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By: Dominik Collet(Editor), Maximilian Schuh(Editor)
269 pages, 30 colour & 11 b/w illustrations
This highly interdisciplinary book studies historical famines as an interface of nature and culture. It brings together researchers from the natural and social sciences as well as the humanities. With reference to recent interdisciplinary concepts (disaster studies, vulnerability studies, environmental history) it examines how the dominant opposition of natural and cultural factors can be overcome. Such an integrated approach includes the "archives of nature" as well as "archives of man". It challenges deterministic models of human-environment interaction and replaces them with a dynamic, historicising approach. As a result it provides a fresh perspective on the entanglement of climate and culture in past societies.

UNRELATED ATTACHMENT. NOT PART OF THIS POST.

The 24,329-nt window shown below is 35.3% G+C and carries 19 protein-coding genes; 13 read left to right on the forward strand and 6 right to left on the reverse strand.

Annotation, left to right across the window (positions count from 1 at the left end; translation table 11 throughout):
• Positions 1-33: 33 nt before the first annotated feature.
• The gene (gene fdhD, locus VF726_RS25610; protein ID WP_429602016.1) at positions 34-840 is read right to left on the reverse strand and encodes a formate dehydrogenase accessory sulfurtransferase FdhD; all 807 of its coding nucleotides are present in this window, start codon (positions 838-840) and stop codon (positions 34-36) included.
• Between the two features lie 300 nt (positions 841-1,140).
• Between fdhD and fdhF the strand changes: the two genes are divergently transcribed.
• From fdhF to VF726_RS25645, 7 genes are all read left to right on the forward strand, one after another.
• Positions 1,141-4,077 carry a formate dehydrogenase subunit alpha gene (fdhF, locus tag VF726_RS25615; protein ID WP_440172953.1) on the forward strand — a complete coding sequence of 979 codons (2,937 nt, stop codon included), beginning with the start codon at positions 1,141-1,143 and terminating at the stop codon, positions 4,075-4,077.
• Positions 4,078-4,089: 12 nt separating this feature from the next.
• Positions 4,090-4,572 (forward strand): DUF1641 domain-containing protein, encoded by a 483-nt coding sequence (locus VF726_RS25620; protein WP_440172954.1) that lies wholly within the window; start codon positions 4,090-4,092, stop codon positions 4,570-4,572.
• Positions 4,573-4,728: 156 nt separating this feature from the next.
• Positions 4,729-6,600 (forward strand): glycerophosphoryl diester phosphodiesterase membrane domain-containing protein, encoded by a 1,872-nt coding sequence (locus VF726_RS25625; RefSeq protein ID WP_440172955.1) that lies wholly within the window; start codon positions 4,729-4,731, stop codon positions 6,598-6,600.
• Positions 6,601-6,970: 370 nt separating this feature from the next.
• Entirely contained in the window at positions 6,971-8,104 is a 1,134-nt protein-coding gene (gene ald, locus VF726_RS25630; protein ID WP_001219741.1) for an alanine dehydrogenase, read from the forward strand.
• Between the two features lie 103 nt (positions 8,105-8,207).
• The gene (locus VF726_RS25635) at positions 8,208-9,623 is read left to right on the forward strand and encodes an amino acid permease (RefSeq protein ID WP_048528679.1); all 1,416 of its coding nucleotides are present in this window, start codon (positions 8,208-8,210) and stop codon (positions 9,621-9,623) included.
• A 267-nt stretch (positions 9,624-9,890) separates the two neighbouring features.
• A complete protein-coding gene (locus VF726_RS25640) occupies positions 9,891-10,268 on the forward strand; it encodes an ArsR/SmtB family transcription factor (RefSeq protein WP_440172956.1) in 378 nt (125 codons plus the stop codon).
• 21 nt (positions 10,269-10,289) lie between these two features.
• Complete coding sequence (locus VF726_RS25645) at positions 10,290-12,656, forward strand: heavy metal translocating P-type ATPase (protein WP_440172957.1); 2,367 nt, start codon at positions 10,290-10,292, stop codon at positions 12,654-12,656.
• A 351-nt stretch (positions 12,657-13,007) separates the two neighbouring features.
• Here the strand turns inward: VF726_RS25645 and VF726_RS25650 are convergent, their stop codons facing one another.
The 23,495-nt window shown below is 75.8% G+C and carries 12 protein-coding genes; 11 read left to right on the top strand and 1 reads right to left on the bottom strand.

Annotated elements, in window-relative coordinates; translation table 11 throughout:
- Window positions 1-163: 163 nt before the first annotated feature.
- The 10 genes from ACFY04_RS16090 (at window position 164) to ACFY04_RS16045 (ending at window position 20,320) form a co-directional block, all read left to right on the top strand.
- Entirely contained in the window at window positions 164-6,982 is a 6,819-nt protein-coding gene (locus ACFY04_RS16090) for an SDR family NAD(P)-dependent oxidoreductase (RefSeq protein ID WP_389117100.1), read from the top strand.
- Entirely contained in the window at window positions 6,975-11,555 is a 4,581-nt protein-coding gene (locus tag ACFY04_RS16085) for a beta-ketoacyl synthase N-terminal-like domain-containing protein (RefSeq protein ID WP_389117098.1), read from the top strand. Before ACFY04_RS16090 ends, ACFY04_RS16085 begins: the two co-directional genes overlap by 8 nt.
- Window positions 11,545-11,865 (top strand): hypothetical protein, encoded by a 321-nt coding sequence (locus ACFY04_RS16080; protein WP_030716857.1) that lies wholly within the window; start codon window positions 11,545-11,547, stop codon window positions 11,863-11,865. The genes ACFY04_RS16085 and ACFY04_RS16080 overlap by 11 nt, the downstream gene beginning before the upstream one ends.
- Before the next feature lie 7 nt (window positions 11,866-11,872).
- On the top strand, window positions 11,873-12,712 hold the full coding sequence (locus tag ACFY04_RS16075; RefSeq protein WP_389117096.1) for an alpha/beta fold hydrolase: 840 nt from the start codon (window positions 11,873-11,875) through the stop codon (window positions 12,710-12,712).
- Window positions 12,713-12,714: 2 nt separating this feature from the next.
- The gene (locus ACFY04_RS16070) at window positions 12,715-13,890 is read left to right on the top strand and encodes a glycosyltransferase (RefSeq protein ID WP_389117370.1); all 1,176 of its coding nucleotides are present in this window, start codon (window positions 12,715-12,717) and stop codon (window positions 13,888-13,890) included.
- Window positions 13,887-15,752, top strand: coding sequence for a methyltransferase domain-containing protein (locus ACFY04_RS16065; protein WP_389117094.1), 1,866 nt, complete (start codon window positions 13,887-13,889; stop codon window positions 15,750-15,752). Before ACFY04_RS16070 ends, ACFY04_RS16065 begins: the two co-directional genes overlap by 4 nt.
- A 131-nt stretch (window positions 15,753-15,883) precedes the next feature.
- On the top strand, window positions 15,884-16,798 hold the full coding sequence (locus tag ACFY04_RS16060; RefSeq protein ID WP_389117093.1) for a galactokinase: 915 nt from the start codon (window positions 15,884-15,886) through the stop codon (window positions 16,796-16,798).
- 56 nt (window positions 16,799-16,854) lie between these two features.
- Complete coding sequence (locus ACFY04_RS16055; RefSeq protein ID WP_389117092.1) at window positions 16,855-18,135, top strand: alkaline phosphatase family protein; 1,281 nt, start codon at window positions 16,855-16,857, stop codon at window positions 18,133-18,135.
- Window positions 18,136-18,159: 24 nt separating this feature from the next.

I. The Archives of Nature
II. Case Studies: Europe
III. Case Studies: Africa and Asia
IV. Coping and adapting
V. Perceiving Hunger
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